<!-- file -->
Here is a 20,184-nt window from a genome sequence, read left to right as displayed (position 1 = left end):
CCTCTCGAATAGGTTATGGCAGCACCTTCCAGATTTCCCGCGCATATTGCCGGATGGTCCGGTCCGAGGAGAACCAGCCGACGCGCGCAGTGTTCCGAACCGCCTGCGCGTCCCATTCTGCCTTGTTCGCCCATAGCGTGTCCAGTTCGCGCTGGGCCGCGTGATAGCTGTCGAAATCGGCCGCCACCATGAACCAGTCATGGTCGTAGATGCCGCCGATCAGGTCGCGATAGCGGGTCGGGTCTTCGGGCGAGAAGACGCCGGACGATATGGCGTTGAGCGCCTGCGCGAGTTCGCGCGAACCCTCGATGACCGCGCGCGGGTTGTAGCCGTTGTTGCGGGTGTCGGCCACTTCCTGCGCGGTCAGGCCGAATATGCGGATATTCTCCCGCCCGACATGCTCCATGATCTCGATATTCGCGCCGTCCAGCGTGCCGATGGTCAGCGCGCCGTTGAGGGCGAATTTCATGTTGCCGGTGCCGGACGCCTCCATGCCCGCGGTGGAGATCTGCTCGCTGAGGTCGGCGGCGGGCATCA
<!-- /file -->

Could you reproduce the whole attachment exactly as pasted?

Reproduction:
Here is a 20,184-nt window from a genome sequence, read left to right as displayed (position 1 = left end):
CCTCTCGAATAGGTTATGGCAGCACCTTCCAGATTTCCCGCGCATATTGCCGGATGGTCCGGTCCGAGGAGAACCAGCCGACGCGCGCAGTGTTCCGAACCGCCTGCGCGTCCCATTCTGCCTTGTTCGCCCATAGCGTGTCCAGTTCGCGCTGGGCCGCGTGATAGCTGTCGAAATCGGCCGCCACCATGAACCAGTCATGGTCGTAGATGCCGCCGATCAGGTCGCGATAGCGGGTCGGGTCTTCGGGCGAGAAGACGCCGGACGATATGGCGTTGAGCGCCTGCGCGAGTTCGCGCGAACCCTCGATGACCGCGCGCGGGTTGTAGCCGTTGTTGCGGGTGTCGGCCACTTCCTGCGCGGTCAGGCCGAATATGCGGATATTCTCCCGCCCGACATGCTCCATGATCTCGATATTCGCGCCGTCCAGCGTGCCGATGGTCAGCGCGCCGTTGAGGGCGAATTTCATGTTGCCGGTGCCGGACGCCTCCATGCCCGCGGTGGAGATCTGCTCGCTGAGGTCGGCGGCGGGCATCA